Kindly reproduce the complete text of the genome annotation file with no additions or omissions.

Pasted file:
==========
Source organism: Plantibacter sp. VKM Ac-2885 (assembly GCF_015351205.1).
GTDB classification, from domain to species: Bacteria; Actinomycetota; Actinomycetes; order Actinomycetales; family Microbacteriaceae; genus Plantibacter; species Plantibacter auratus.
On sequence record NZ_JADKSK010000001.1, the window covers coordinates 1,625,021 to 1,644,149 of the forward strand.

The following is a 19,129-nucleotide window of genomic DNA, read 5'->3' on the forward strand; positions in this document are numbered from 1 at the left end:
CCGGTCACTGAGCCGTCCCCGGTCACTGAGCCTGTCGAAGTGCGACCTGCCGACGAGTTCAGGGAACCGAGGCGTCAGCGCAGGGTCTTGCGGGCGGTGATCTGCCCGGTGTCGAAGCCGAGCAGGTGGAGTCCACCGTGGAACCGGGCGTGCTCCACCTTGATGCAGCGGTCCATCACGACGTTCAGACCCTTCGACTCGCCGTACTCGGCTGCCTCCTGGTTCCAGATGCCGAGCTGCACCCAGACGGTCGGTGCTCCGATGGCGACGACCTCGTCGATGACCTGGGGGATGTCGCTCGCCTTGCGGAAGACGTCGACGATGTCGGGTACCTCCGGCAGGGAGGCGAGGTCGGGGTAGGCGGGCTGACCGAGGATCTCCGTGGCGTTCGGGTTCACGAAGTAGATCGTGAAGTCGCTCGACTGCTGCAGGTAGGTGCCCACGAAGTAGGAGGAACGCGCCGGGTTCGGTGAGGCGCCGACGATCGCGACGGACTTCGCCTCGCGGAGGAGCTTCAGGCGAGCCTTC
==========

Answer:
Source organism: Plantibacter sp. VKM Ac-2885 (assembly GCF_015351205.1).
GTDB classification, from domain to species: Bacteria; Actinomycetota; Actinomycetes; order Actinomycetales; family Microbacteriaceae; genus Plantibacter; species Plantibacter auratus.
On sequence record NZ_JADKSK010000001.1, the window covers coordinates 1,625,021 to 1,644,149 of the forward strand.

The following is a 19,129-nucleotide window of genomic DNA, read 5'->3' on the forward strand; positions in this document are numbered from 1 at the left end:
CCGGTCACTGAGCCGTCCCCGGTCACTGAGCCTGTCGAAGTGCGACCTGCCGACGAGTTCAGGGAACCGAGGCGTCAGCGCAGGGTCTTGCGGGCGGTGATCTGCCCGGTGTCGAAGCCGAGCAGGTGGAGTCCACCGTGGAACCGGGCGTGCTCCACCTTGATGCAGCGGTCCATCACGACGTTCAGACCCTTCGACTCGCCGTACTCGGCTGCCTCCTGGTTCCAGATGCCGAGCTGCACCCAGACGGTCGGTGCTCCGATGGCGACGACCTCGTCGATGACCTGGGGGATGTCGCTCGCCTTGCGGAAGACGTCGACGATGTCGGGTACCTCCGGCAGGGAGGCGAGGTCGGGGTAGGCGGGCTGACCGAGGATCTCCGTGGCGTTCGGGTTCACGAAGTAGATCGTGAAGTCGCTCGACTGCTGCAGGTAGGTGCCCACGAAGTAGGAGGAACGCGCCGGGTTCGGTGAGGCGCCGACGATCGCGACGGACTTCGCCTCGCGGAGGAGCTTCAGGCGAGCCTTC